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Raising the Minimum Wage: A Different Approach to the Jobs Problem

March 19, 2013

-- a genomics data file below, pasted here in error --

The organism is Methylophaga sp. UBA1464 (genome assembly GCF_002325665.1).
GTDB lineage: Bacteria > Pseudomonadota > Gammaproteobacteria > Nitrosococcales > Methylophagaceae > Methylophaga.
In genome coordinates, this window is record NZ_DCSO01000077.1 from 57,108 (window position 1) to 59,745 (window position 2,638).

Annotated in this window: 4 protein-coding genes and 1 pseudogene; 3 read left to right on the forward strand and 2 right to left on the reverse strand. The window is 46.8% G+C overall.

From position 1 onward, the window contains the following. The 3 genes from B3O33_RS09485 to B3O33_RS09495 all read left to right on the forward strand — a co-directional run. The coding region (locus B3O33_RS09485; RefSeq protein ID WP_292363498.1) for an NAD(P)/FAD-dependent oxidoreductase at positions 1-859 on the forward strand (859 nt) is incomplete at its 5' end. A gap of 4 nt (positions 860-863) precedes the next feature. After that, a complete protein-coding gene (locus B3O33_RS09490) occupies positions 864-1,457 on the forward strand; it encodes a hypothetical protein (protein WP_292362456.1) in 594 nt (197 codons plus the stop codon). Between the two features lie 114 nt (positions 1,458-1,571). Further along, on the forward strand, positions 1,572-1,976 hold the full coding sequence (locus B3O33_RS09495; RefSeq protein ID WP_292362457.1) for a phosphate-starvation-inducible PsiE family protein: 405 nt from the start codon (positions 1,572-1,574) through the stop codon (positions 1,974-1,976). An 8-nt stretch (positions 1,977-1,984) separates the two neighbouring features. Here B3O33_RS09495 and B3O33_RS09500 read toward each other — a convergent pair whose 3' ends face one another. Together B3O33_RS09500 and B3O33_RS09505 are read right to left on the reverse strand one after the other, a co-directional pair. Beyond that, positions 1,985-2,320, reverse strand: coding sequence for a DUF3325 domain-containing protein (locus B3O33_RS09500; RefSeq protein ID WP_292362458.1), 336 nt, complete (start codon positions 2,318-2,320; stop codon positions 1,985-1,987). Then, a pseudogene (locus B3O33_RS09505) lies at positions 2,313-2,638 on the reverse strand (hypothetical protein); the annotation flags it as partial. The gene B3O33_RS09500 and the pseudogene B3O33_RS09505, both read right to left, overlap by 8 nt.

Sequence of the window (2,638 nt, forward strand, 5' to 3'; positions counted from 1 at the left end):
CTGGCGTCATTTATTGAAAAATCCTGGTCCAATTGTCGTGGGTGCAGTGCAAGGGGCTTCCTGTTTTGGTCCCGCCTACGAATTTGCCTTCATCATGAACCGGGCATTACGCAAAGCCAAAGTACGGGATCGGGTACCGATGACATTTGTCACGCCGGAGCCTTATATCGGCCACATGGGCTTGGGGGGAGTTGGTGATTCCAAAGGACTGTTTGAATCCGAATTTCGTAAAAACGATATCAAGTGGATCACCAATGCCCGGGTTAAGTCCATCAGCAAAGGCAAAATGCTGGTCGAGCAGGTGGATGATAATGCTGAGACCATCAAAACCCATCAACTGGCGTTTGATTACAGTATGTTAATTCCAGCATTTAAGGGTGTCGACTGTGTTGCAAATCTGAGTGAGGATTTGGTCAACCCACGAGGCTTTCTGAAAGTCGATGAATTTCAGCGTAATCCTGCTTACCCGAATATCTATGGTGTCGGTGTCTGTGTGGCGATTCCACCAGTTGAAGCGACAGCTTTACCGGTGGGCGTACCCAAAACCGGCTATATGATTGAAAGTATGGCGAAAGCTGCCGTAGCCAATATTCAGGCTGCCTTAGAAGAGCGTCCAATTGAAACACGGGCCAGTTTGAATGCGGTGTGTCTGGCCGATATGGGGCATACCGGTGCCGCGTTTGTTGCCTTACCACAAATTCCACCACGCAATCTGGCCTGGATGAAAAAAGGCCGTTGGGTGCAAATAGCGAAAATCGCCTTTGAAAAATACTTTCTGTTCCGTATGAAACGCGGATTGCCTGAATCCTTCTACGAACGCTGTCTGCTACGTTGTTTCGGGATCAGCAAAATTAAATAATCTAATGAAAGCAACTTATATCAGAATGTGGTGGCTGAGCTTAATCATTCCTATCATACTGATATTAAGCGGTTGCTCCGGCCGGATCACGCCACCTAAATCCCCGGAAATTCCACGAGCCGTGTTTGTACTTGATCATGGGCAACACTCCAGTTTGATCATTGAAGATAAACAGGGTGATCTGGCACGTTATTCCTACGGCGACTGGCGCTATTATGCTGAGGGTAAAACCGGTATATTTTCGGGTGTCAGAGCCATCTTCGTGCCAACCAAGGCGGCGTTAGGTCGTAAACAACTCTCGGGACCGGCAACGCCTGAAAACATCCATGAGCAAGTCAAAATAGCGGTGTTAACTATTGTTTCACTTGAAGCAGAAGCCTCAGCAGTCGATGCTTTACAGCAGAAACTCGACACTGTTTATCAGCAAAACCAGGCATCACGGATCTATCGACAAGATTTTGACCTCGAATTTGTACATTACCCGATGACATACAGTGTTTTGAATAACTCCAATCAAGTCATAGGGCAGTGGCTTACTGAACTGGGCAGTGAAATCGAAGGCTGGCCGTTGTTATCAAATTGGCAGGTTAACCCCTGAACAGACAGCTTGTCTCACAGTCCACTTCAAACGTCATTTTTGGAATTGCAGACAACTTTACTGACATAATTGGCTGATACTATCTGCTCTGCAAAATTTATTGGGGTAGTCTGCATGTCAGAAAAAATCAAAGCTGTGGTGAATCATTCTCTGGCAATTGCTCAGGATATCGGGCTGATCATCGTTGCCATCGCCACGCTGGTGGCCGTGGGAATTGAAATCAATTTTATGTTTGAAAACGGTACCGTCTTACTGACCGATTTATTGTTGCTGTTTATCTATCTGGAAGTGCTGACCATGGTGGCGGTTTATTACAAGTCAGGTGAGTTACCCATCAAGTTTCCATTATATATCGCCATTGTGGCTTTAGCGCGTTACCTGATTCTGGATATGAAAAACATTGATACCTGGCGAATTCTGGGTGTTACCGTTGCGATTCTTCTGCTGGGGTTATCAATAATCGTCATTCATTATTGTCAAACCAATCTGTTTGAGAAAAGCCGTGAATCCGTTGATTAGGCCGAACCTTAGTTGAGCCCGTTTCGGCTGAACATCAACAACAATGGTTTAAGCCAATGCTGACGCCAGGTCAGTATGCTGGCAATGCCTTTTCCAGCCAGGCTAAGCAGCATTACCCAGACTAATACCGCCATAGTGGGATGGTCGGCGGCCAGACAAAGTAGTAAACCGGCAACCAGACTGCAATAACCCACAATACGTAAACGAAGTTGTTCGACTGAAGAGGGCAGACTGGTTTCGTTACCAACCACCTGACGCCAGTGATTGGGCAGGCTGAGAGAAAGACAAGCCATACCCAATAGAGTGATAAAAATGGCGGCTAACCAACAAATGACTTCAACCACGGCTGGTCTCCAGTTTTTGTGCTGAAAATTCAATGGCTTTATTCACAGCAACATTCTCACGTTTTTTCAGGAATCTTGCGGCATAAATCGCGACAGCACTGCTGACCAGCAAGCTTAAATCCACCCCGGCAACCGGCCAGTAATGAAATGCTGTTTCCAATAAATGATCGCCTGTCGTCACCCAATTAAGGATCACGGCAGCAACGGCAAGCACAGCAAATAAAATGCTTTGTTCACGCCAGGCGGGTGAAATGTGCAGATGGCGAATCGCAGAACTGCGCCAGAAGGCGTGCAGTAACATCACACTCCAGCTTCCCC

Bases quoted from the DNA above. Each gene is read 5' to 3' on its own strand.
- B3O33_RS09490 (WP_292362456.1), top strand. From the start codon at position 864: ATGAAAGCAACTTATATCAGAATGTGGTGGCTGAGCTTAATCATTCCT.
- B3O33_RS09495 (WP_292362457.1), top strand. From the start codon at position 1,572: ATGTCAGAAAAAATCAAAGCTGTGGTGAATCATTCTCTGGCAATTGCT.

In 2011, 3.8 million American workers earned a wage equivalent or less than the Federal minimum wage of $7.25 an hour. For a full-time worker, this wage equates to an annual income of just over $15,000, approximately $8,000 below the poverty threshold for a family of four. At the same time, a recent Gallup poll indicated that roughly 7 out of 10 Americans support raising the minimum wage. On March 15th, the Aspen Institute’s Economic Opportunities Program hosted a discussion called “Raising the Minimum Wage: A Different Approach to the Jobs Problem.” This event featured a successful business leader and philanthropist, a leading conservative voice, a workers’ rights advocate, and a prominent researcher in a discussion on raising the minimum wage and how it could contribute to improving our nation’s economy. Panelists included Nick Hanauer, Entrepreneur and Venture Capitalist, Second Avenue Partners; Christine Owens, Executive Director, National Employment Law Project; Heidi Shierholz, Economist, Economic Policy Institute; and Ron Unz, Publisher, The American Conservative. The event was moderated by Roben Farzad, Contributor, Bloomberg Businessweek. The event was the first discussion in an Aspen Institute series titled Working in America, which will focus on issues affecting low and moderate income American workers.